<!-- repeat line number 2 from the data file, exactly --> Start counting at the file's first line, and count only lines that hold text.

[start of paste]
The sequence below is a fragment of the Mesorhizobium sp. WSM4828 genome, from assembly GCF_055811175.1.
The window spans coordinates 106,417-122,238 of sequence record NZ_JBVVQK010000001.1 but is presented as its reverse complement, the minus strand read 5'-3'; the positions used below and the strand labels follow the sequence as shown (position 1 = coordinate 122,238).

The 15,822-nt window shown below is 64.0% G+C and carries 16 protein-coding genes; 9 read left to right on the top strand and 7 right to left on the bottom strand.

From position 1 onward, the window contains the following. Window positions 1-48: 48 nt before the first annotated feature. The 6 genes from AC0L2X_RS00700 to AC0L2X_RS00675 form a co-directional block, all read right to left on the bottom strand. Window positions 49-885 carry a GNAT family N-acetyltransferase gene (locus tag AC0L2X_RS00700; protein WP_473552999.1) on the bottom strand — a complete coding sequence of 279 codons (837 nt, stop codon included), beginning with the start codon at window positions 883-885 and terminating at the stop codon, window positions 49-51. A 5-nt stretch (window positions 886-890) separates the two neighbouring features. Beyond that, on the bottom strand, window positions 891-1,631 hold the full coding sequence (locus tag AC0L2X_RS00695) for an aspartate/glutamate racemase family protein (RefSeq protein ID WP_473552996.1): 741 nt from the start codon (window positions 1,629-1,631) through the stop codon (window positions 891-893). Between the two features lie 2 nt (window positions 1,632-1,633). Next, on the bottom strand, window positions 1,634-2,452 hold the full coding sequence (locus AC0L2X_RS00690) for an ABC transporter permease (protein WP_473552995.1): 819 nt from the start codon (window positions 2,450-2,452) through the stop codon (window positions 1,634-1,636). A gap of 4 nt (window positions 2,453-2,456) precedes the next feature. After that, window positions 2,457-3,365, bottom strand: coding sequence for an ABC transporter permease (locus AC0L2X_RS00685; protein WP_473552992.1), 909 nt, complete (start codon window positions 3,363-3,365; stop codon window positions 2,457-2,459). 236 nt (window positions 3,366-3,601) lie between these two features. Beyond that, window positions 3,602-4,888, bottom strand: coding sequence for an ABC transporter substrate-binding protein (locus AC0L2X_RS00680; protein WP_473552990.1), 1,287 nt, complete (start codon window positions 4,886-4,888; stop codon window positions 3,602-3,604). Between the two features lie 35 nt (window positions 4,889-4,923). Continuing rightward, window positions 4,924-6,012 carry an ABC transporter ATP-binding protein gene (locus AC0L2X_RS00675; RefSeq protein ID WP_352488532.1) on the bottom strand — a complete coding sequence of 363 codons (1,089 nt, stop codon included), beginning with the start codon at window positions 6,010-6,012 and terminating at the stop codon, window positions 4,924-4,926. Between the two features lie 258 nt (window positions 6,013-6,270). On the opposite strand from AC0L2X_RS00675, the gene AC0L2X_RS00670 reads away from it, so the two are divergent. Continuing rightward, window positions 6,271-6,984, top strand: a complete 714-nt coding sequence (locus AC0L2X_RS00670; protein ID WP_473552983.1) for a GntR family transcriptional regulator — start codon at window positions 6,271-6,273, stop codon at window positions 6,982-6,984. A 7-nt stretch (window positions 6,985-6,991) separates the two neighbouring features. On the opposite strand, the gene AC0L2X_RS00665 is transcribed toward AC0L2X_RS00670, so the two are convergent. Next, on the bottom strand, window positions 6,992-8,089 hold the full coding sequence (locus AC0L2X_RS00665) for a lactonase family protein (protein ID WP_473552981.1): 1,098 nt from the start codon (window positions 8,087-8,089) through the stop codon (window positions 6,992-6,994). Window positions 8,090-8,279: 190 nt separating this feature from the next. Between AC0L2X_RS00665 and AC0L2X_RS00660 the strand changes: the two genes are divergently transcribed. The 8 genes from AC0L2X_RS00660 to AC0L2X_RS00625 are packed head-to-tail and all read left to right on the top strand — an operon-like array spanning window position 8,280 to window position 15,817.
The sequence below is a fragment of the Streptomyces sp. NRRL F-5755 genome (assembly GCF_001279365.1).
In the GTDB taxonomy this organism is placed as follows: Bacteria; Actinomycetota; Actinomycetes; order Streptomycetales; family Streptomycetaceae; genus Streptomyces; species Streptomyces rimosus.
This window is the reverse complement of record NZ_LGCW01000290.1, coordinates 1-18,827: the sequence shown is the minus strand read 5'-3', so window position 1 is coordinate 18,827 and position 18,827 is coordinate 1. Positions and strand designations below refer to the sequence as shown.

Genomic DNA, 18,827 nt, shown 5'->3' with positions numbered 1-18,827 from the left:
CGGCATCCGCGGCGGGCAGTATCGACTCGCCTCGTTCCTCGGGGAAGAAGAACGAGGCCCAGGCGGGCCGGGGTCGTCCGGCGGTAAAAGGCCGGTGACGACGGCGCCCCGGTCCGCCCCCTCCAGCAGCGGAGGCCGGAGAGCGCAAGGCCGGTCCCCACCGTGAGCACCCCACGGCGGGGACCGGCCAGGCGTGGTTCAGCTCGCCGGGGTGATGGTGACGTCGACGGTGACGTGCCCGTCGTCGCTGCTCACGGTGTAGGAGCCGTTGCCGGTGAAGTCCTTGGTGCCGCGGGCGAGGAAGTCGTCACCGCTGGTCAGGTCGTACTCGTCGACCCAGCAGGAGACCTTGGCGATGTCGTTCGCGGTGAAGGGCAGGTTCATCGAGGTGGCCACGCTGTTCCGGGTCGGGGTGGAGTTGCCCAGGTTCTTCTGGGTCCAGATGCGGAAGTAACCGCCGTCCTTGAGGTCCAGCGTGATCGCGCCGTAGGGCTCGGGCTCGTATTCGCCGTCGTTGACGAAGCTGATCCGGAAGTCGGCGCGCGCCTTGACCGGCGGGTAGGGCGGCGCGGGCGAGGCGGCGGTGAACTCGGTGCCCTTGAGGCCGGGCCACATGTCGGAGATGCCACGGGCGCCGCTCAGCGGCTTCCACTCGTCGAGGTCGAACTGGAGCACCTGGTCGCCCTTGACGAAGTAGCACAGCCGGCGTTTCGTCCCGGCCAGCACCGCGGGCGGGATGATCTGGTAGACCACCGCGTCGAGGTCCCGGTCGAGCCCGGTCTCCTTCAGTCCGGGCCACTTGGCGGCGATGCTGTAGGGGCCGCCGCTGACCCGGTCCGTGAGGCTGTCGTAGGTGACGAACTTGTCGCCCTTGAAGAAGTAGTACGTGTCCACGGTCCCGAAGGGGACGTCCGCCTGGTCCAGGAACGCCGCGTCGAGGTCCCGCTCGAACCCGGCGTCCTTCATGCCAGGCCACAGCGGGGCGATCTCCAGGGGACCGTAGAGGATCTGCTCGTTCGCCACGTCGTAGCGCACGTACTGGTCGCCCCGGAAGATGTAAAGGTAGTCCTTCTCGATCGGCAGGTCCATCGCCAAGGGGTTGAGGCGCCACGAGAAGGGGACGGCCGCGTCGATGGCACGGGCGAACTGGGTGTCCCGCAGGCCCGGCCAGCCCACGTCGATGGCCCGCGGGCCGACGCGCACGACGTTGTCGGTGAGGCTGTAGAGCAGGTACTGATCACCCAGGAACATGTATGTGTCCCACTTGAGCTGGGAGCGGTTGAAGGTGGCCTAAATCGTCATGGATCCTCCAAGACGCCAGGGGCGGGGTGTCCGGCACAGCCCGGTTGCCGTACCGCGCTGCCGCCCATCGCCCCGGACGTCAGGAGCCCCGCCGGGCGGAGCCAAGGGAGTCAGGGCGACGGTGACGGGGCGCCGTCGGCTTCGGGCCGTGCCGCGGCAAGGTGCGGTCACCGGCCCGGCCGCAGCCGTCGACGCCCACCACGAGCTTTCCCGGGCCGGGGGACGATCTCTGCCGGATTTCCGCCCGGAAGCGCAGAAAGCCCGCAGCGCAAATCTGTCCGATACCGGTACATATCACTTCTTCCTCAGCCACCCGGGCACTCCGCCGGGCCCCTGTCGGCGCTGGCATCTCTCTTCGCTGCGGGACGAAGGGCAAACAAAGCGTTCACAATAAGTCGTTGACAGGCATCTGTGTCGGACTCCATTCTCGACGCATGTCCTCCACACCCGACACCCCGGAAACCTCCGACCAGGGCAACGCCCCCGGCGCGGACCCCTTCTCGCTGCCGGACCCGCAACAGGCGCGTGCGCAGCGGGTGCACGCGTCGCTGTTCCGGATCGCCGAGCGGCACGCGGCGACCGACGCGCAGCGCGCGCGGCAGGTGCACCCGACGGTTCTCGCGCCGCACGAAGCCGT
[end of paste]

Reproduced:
The window spans coordinates 106,417-122,238 of sequence record NZ_JBVVQK010000001.1 but is presented as its reverse complement, the minus strand read 5'-3'; the positions used below and the strand labels follow the sequence as shown (position 1 = coordinate 122,238).